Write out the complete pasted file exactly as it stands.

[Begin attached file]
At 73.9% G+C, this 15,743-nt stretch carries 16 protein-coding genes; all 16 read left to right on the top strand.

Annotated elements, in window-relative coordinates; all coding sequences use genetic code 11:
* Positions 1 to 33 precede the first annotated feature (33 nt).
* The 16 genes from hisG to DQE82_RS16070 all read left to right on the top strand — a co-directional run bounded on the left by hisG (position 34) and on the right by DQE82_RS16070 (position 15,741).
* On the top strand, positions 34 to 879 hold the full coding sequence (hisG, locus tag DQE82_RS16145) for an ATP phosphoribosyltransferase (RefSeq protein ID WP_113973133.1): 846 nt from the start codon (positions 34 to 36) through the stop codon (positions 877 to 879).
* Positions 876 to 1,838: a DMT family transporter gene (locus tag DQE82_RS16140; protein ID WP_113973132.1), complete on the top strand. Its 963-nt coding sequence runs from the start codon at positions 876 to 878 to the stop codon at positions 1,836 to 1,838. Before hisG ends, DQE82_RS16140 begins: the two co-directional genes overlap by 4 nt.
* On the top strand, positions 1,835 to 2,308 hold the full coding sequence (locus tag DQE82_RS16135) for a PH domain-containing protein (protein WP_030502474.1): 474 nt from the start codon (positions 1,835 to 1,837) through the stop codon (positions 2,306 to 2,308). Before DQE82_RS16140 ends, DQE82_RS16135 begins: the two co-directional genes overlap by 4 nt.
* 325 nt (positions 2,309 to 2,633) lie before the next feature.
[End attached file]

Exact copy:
At 73.9% G+C, this 15,743-nt stretch carries 16 protein-coding genes; all 16 read left to right on the top strand.

Annotated elements, in window-relative coordinates; all coding sequences use genetic code 11:
* Positions 1 to 33 precede the first annotated feature (33 nt).
* The 16 genes from hisG to DQE82_RS16070 all read left to right on the top strand — a co-directional run bounded on the left by hisG (position 34) and on the right by DQE82_RS16070 (position 15,741).
* On the top strand, positions 34 to 879 hold the full coding sequence (hisG, locus tag DQE82_RS16145) for an ATP phosphoribosyltransferase (RefSeq protein ID WP_113973133.1): 846 nt from the start codon (positions 34 to 36) through the stop codon (positions 877 to 879).
* Positions 876 to 1,838: a DMT family transporter gene (locus tag DQE82_RS16140; protein ID WP_113973132.1), complete on the top strand. Its 963-nt coding sequence runs from the start codon at positions 876 to 878 to the stop codon at positions 1,836 to 1,838. Before hisG ends, DQE82_RS16140 begins: the two co-directional genes overlap by 4 nt.
* On the top strand, positions 1,835 to 2,308 hold the full coding sequence (locus tag DQE82_RS16135) for a PH domain-containing protein (protein WP_030502474.1): 474 nt from the start codon (positions 1,835 to 1,837) through the stop codon (positions 2,306 to 2,308). Before DQE82_RS16140 ends, DQE82_RS16135 begins: the two co-directional genes overlap by 4 nt.
* 325 nt (positions 2,309 to 2,633) lie before the next feature.